Image by NASA.
Mercury is named for the Roman deity who was the speedy messenger for the Roman gods. The name was inspired by the fact that planet Mercury changes its position in the sky faster than any planet in the Solar System. Mercury is difficult to observe from Earth because it orbits the Sun at just 0.39 AU and usually lies in the Sun’s glare. It is considered to be the smallest of the eight planets, with a radius about 1/3 of Earth and a mass of 18 times smaller –not pretty much bigger than the Moon. It has been visited by two space probes, Mariner 10 in 1974-75 and Messenger, which began a long term rendezvous in 2008. Before Messenger arrived, less than half of Mercury’s surface had been seen. Images seen by the former spacecraft show that although Mercury’s surface resembles the Moon in many ways, there are hints of unique geological processes on this airless planet.
At first glance, Mercury’s landscape is difficult to distinguish from the Moon’s; but careful examinations reveal differences. First, Mercury’s impact craters generally overlap less than the Moon’s do in lunar highlands. In addition, the crater walls tend to be less steep, most likely because its surface gravity is more than twice as strong as the Moon’s, making steep hills less stable on Mercury. Congealed lava flows flood not only many of its old craters but much of its surface. Finally, the lava flows do not appear as dark as the lunar maria, and probably have a different composition from the Moon’s basalt. Also, Mercury’s surface contains some features quite different from the Moon’s. Enormous “Scarps” –cliffs formed where the crust has shifted –covers its surface. Some run for hundreds of kilometers and range up to 3 kilometers high. In addition to the large lava flows, there are also indications of volcanic activity dating after most of the craters formed. Several locations features have been found that appear to be volcanic vents that have expelled material that coats the surrounding area.
By far, the largest of the impact features on the planet is the vast “Caloris Basin” (a mountain-ringed depression), only the edge of which was seen by Mariner 10. Astronomers have waited more than three decades to see the rest of this Basin, which has now been detailed by Messenger. Also, the latter’s imaging system detected subtle color differences between different portions of Mercury’s surface. Lava flows in Caloris Basin appear orange, old impact craters dark blue, and young ones white. Near the center of Caloris Basin is an unusual an poorly understood feature, a spider-shaped of troughs radiating away from a small crater. The Caloris impact had global effects on Mercury. On the side of the planet opposite the Caloris Basin, the terrain has a hilly, jumbled appearance.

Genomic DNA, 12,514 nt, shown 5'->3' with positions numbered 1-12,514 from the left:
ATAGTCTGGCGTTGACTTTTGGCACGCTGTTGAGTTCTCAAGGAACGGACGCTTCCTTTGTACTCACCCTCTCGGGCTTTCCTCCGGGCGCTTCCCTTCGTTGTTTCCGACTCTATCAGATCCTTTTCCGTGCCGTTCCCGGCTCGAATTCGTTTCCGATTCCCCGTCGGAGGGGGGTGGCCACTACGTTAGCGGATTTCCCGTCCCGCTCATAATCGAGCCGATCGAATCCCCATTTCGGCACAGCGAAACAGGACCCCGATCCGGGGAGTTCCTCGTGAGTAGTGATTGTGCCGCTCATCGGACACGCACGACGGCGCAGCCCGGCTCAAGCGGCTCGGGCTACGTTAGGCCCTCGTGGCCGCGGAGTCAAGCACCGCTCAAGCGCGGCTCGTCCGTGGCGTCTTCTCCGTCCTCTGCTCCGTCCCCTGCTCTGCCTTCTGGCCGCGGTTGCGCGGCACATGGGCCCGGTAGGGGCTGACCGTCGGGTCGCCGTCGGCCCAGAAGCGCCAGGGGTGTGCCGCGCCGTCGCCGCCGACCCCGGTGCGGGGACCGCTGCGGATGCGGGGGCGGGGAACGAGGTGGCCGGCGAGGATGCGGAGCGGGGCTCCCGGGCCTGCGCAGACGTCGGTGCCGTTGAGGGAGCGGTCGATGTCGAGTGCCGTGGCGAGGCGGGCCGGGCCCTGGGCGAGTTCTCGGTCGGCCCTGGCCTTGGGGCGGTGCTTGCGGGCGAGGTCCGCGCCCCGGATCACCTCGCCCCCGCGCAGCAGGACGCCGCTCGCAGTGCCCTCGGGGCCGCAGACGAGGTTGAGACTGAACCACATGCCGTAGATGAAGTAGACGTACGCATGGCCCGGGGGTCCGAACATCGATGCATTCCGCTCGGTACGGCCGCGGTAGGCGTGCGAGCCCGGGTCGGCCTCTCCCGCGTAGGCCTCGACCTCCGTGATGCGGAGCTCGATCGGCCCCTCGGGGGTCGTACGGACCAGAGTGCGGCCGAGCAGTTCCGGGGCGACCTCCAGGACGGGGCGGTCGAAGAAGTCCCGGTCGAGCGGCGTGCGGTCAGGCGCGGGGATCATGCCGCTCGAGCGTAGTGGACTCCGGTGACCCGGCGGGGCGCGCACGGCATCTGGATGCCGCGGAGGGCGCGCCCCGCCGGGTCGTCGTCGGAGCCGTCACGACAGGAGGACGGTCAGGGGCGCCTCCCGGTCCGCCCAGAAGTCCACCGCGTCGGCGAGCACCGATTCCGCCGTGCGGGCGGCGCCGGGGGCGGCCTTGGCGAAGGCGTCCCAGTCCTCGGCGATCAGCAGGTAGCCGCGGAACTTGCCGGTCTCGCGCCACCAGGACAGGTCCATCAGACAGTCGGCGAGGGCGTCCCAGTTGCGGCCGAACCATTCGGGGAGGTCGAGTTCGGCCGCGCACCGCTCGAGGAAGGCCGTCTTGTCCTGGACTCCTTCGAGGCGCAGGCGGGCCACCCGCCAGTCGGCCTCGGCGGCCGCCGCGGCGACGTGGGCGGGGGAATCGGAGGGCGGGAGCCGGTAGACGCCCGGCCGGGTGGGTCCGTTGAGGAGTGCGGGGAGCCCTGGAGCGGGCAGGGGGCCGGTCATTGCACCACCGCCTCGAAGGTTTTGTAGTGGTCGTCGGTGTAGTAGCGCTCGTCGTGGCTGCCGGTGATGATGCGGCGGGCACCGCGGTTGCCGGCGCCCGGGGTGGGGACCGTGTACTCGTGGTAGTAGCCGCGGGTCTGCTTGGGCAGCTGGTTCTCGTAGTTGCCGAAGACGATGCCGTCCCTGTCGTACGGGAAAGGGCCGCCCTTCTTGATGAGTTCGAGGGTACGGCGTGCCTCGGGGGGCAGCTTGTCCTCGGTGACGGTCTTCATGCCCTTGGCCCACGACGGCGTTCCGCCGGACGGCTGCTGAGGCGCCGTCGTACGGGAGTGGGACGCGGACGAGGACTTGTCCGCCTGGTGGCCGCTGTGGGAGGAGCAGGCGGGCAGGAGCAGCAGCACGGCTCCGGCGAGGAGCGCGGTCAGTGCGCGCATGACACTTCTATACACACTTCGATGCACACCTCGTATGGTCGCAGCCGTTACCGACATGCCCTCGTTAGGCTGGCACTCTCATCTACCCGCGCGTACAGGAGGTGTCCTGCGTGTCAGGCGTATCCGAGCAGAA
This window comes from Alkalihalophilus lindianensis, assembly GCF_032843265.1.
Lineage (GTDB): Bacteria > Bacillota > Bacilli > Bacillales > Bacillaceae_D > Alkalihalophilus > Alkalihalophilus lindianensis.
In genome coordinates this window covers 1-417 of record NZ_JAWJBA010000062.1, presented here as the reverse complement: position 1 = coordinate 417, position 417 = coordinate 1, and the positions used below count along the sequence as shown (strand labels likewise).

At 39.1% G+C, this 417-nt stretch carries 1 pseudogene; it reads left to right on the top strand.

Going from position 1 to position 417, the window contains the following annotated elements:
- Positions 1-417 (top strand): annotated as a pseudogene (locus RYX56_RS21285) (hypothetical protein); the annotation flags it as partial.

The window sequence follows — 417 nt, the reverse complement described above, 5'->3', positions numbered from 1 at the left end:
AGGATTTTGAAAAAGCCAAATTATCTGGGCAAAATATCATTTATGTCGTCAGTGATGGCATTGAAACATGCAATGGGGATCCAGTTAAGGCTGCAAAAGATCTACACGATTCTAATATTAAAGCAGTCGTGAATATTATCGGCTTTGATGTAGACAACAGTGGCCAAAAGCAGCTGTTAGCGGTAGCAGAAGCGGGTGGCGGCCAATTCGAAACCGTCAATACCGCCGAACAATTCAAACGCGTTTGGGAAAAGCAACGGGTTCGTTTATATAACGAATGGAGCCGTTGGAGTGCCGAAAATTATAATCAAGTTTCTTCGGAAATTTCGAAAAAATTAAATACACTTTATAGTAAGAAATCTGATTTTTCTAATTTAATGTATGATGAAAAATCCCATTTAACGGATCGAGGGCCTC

Mercury’s surface is one of the hottest places in the Solar System, and it undergoes some of the most extreme changes of temperature. At its equator, noon temperatures can reach about 710 K (about 820 F). Nighttime temperatures are among the coldest, dropping about 80 K (about -320 F). This is due to its closeness to the Sun, and its lack of atmosphere. It gets colder because its orbit takes it away about 50% from the Sun (43 million miles). However, based on affected radar waves, an existence of ice on the planet have been reflected (in perpetual shadows within craters near the planet’s poles). A discovery that is surely surprising.
- Works were heavily cited from: “Pathways of Astronomy”, 4th By, Stephen E. Schneider & Thomas T. Arny.